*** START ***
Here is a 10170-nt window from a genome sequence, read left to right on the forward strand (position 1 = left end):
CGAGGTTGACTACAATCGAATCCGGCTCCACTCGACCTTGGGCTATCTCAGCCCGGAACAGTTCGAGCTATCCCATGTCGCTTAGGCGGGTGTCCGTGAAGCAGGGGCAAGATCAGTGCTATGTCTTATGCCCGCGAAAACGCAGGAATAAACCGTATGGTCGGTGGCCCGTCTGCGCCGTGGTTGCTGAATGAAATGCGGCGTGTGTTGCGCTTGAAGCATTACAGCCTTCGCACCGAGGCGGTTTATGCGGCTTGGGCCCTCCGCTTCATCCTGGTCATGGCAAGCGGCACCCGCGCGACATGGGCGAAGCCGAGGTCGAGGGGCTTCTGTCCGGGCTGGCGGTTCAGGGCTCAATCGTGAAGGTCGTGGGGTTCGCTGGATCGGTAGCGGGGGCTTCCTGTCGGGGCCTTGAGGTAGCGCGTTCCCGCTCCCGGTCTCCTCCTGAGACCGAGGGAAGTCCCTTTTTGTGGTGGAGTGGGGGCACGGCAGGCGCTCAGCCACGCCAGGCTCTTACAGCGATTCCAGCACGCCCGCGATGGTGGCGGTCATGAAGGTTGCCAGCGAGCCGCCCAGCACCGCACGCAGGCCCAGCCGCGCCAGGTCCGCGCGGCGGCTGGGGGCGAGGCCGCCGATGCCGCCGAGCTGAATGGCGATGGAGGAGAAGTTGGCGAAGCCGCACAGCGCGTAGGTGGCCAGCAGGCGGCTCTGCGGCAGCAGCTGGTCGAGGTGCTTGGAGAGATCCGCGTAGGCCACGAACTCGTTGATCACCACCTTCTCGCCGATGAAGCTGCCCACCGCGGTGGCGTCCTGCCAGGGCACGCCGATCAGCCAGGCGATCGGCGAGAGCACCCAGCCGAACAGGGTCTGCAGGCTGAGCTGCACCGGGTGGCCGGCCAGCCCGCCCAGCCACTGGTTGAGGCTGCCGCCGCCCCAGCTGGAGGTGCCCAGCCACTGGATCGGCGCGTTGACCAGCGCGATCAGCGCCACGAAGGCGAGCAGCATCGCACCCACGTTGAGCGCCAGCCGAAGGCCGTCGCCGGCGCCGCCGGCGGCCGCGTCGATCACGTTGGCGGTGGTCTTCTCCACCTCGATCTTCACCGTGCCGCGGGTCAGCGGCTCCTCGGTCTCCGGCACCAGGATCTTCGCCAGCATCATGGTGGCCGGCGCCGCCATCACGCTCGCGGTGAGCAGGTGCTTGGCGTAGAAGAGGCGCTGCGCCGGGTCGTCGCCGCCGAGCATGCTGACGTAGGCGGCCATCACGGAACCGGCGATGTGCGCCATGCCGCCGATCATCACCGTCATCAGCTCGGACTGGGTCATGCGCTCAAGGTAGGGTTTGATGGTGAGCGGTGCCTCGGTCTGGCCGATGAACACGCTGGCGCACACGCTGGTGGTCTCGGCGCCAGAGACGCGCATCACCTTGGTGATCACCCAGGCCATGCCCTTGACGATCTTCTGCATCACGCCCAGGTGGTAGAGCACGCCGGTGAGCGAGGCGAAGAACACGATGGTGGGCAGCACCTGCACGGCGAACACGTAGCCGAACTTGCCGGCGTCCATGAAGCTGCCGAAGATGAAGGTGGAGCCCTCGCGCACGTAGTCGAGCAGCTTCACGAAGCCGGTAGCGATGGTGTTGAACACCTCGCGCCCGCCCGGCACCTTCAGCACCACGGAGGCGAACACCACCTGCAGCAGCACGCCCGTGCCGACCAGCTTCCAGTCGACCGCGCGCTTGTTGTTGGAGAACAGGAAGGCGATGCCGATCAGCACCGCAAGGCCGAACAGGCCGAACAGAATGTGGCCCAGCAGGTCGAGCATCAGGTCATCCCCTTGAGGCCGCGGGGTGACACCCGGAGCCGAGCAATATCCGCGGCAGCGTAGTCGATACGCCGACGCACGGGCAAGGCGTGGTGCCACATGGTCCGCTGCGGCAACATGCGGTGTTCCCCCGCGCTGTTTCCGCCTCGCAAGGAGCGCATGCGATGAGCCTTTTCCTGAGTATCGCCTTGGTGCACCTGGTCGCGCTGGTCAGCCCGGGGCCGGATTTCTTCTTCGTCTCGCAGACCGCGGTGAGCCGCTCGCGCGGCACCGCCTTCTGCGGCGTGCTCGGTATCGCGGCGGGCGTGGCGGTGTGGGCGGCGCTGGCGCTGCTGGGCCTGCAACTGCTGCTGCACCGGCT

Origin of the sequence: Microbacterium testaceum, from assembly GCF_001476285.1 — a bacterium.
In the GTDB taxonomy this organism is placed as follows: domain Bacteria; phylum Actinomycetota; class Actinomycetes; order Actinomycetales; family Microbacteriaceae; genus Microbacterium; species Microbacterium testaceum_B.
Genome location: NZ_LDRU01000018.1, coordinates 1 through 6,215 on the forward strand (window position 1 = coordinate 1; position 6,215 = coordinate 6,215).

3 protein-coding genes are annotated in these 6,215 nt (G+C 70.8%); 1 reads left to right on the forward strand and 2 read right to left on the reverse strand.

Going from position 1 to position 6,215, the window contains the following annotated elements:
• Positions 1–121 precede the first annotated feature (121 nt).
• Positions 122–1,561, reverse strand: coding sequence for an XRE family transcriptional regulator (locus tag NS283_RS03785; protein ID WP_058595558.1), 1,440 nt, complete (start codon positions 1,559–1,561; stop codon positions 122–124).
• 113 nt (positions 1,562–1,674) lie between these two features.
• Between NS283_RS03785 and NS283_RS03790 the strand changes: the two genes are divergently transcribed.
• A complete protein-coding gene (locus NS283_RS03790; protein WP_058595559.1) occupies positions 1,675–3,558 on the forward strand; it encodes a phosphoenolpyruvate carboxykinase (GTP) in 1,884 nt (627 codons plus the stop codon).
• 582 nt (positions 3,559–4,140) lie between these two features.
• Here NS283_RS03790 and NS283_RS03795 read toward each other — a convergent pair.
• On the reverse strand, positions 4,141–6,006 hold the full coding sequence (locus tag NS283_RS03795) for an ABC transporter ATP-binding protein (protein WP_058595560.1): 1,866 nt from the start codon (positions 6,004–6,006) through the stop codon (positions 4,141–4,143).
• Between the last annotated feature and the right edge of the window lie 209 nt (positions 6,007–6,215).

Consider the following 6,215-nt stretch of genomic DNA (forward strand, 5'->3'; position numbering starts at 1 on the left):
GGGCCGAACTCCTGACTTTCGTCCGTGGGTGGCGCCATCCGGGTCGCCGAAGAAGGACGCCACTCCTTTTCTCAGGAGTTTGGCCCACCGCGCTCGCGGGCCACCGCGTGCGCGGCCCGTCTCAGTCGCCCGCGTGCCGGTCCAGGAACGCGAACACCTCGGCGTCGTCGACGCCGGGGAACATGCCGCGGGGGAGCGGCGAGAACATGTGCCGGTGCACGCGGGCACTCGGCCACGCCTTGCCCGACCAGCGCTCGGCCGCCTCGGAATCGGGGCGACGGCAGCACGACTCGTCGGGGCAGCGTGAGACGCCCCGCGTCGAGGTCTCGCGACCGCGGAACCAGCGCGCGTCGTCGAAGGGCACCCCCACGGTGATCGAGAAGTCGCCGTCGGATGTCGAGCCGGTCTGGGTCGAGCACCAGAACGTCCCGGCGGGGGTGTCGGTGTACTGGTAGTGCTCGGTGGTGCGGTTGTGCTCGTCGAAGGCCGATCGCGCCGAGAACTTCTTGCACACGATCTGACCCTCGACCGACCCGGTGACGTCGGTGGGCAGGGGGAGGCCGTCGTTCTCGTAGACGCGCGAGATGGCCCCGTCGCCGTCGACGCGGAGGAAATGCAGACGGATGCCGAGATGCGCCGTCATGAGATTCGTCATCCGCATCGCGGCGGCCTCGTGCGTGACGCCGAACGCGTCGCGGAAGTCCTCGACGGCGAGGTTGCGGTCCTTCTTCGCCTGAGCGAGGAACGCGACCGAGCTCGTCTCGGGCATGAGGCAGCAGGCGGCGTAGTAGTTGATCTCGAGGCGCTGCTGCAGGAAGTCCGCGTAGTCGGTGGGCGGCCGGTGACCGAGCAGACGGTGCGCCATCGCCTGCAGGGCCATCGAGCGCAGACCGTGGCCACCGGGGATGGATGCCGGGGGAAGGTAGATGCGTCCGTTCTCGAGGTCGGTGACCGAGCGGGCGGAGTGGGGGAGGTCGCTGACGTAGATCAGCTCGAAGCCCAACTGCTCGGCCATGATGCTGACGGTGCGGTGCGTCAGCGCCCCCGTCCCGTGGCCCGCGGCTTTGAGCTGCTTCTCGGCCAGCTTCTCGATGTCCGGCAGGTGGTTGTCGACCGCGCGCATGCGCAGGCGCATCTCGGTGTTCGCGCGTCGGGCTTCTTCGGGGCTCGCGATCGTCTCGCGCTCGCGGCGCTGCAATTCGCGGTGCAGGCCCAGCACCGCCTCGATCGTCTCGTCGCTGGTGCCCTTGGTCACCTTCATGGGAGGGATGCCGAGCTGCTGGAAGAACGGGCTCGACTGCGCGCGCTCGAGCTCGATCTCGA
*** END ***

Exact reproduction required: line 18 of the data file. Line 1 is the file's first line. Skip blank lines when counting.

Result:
GGGCCGAACTCCTGACTTTCGTCCGTGGGTGGCGCCATCCGGGTCGCCGAAGAAGGACGCCACTCCTTTTCTCAGGAGTTTGGCCCACCGCGCTCGCGGGCCACCGCGTGCGCGGCCCGTCTCAGTCGCCCGCGTGCCGGTCCAGGAACGCGAACACCTCGGCGTCGTCGACGCCGGGGAACATGCCGCGGGGGAGCGGCGAGAACATGTGCCGGTGCACGCGGGCACTCGGCCACGCCTTGCCCGACCAGCGCTCGGCCGCCTCGGAATCGGGGCGACGGCAGCACGACTCGTCGGGGCAGCGTGAGACGCCCCGCGTCGAGGTCTCGCGACCGCGGAACCAGCGCGCGTCGTCGAAGGGCACCCCCACGGTGATCGAGAAGTCGCCGTCGGATGTCGAGCCGGTCTGGGTCGAGCACCAGAACGTCCCGGCGGGGGTGTCGGTGTACTGGTAGTGCTCGGTGGTGCGGTTGTGCTCGTCGAAGGCCGATCGCGCCGAGAACTTCTTGCACACGATCTGACCCTCGACCGACCCGGTGACGTCGGTGGGCAGGGGGAGGCCGTCGTTCTCGTAGACGCGCGAGATGGCCCCGTCGCCGTCGACGCGGAGGAAATGCAGACGGATGCCGAGATGCGCCGTCATGAGATTCGTCATCCGCATCGCGGCGGCCTCGTGCGTGACGCCGAACGCGTCGCGGAAGTCCTCGACGGCGAGGTTGCGGTCCTTCTTCGCCTGAGCGAGGAACGCGACCGAGCTCGTCTCGGGCATGAGGCAGCAGGCGGCGTAGTAGTTGATCTCGAGGCGCTGCTGCAGGAAGTCCGCGTAGTCGGTGGGCGGCCGGTGACCGAGCAGACGGTGCGCCATCGCCTGCAGGGCCATCGAGCGCAGACCGTGGCCACCGGGGATGGATGCCGGGGGAAGGTAGATGCGTCCGTTCTCGAGGTCGGTGACCGAGCGGGCGGAGTGGGGGAGGTCGCTGACGTAGATCAGCTCGAAGCCCAACTGCTCGGCCATGATGCTGACGGTGCGGTGCGTCAGCGCCCCCGTCCCGTGGCCCGCGGCTTTGAGCTGCTTCTCGGCCAGCTTCTCGATGTCCGGCAGGTGGTTGTCGACCGCGCGCATGCGCAGGCGCATCTCGGTGTTCGCGCGTCGGGCTTCTTCGGGGCTCGCGATCGTCTCGCGCTCGCGGCGCTGCAATTCGCGGTGCAGGCCCAGCACCGCCTCGATCGTCTCGTCGCTGGTGCCCTTGGTCACCTTCATGGGAGGGATGCCGAGCTGCTGGAAGAACGGGCTCGACTGCGCGCGCTCGAGCTCGATCTCGA